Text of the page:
Horizon Europe is EU's framework program for research and innovation for the period 2021-2027. The program is divided into three pillars:
- Excellent science with investments in ground-breaking, curiosity-driven research under the European Research Council (ERC), mobility funding instruments under the Marie Skłodowska-Curie Actions and research infrastructure
- Global challenges and industrial competitiveness that supports thematic research and innovation in collaboration projects.
- Open innovation that, among other things, supports the development of ground-breaking and innovative technologies with commercialization potential.
Calls for proposals are published on the European Commission's website Funding and Tenders. The call deadlines are scattered and vary between the various sub-programs. Contact the EU advisers if you want help finding relevant announcements.
Horizon 2020 is the predecessor to Horizon Europe. The program was completed in 2020, but many of the projects are still running. See the European Commission's website for more information on Horizon 2020.
COST is a European research and technology collaboration where the purpose is to build networks. COST provides support for networking activities such as workshops, conferences, short-term research stays, publishing and evaluations. The research activities must be funded by other sources. COST is bottom-up, this means that researchers can create a network, based on their own research interests and ideas, by submitting a proposal to the COST Open Call. The proposal can be in any science field. COST has two open calls per year. See the COSTprogram's website for information on announcements.
COST can be the gateway to international cooperation. In many cases the networks lead to proposals for Horizon Europe or other European programs. COST is relevant for researchers at all career stages, however, researchers early in their careers can particularly benefit from participating in COST networks.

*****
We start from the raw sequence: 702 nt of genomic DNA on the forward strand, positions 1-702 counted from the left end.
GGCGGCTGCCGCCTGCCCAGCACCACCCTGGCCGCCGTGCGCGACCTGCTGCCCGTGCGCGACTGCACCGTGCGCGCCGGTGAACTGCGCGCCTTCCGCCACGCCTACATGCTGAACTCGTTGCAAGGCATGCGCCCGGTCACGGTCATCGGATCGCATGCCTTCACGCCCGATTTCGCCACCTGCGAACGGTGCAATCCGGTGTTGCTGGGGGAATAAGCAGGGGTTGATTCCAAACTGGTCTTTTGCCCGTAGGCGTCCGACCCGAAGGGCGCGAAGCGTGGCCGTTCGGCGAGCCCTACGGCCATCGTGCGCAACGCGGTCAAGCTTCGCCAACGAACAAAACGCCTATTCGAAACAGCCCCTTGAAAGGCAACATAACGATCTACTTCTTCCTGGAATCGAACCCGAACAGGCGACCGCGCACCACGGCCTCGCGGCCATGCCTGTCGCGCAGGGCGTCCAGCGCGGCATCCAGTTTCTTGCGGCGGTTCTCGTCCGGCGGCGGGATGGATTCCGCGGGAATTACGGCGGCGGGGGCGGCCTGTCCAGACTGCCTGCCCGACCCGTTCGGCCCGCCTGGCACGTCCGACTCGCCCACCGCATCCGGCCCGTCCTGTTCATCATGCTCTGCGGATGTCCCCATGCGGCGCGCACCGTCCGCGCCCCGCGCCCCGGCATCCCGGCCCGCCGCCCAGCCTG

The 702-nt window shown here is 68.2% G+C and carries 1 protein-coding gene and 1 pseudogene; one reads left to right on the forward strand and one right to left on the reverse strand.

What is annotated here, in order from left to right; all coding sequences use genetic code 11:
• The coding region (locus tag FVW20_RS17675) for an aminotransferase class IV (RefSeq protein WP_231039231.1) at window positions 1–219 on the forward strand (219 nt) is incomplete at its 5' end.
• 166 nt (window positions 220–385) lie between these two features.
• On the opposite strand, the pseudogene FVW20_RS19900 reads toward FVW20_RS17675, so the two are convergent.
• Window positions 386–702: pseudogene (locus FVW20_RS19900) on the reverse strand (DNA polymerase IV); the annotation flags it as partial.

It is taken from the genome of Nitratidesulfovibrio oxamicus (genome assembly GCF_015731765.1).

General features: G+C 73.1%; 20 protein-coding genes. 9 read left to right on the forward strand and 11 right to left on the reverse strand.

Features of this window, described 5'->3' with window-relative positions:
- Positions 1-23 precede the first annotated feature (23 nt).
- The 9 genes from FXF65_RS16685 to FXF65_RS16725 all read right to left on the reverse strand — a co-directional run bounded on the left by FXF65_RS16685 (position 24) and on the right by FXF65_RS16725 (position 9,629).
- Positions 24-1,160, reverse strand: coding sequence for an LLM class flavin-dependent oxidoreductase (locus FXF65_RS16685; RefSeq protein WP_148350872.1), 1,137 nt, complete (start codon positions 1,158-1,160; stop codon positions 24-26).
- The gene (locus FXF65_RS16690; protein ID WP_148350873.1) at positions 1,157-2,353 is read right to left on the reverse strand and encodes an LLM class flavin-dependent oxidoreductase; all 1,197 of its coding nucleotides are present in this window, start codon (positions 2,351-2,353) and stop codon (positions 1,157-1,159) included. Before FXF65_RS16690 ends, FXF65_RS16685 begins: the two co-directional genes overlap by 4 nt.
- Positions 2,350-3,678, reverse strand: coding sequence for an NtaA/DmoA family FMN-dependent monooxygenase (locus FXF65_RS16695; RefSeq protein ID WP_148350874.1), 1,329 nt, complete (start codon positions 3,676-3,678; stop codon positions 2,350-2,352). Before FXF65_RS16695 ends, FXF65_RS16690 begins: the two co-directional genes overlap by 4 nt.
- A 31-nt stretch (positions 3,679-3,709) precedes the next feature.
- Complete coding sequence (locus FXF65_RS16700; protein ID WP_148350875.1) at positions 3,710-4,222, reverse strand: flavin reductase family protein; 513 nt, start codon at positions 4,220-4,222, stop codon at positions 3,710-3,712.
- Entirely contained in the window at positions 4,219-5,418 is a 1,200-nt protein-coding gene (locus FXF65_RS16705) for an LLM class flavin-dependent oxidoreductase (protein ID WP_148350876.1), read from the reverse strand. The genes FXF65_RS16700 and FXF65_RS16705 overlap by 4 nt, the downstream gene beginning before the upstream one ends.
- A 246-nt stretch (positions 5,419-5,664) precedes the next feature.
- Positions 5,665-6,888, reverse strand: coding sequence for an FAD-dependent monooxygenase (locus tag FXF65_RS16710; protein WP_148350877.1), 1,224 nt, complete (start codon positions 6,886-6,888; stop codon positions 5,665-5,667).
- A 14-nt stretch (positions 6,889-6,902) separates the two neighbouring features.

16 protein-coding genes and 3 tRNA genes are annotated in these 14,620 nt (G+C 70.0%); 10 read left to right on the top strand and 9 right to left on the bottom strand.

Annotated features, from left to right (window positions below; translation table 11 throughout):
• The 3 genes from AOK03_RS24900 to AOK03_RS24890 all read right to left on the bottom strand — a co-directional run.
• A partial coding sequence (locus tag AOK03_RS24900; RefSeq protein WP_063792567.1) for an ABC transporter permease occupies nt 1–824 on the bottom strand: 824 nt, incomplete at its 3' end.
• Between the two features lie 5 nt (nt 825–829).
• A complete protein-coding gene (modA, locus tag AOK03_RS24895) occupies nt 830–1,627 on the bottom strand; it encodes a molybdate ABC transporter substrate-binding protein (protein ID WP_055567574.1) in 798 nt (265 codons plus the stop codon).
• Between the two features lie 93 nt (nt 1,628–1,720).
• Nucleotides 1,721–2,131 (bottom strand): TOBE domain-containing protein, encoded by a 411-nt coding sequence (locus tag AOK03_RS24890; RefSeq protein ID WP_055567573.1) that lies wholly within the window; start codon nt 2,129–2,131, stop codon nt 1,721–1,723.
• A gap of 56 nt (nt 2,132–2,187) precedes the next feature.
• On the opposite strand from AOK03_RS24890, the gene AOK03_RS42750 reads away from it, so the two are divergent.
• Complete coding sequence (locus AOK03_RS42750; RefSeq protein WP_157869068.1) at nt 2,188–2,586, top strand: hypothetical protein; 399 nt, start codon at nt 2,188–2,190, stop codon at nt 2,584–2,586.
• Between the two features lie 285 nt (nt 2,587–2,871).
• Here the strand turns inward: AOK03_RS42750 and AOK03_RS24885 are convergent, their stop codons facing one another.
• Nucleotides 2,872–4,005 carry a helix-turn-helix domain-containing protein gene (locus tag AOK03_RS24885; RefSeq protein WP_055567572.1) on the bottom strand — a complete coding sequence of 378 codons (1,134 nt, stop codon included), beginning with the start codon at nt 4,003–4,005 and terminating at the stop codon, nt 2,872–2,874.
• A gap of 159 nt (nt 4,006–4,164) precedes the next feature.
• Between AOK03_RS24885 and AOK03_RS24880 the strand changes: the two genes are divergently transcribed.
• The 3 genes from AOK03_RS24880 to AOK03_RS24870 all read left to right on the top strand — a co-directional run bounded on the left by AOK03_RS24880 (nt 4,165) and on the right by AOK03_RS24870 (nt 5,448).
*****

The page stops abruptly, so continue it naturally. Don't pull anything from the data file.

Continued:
ERA-nets are European partnerships where the purpose is to coordinate different countries' national research programs. The individual ERA-nets have open calls where research institutions and other actors can apply for project funding. The calls are usually based on thematic challenges. Each country finances its own share of the participation. See the individual ERA-net for information about calls. New partnerships will be established under Horizon Europe, see the European Commission's website for more information. Some of the previous ERA-nets will be implemented in the new partnerships.
Joint programming Initiatives (JPIs) are country-to-country cooperation in which the participating countries enter into a partnership with a strategic research agenda and common visions. The individual JPIs have open calls where research institutions and other actors can apply for project funding. The calls are usually based on various thematic challenges. Each country finances its own share of the participation. See the individual JPI for information about calls. A loist of JPIs can be found on the EU-Commissions web pages. Some of the JPIs will be implemented in new partnership programmes established under Horizon Europe. For information about the new partnership programmes, see the European Commission's website.
In addition to student exchanges, Erasmus + offers funding for collaborative projects with companies, organizations and universities in countries inside and outside the EU. There are good opportunities for international networking and the development of innovative projects. See Erasmus + .no or NMBU's website about Erasmus + for information about calls. You can also contact The Department of Academic Affairs at NMBU.
Euratom is the EU's radiation protection program. Euratom is not covered by the EEA Agreement. This means that Norwegian actors participating in Euratom projects do not receive funding directly from the EU and must apply for funding for their participation from the Research Council of Norway. Follow the link for more information on funding for Norwegian participation in Euratom.
The EEA funds represent the contribution of Iceland, Liechtenstein and Norway to reduce economic and social disparities and to strengthen bilateral relations with 16 EU countries in Central and Southern Europe and the Baltics. The research programs can fund both research projects, mobility/educational collaboration, business development and competence and experience sharing. The EEA programs have open calls. Applicants must be from the partner country, but each project must have at least one Norwegian partner. For more information, see the website for the EEA funds and the Research Council's website.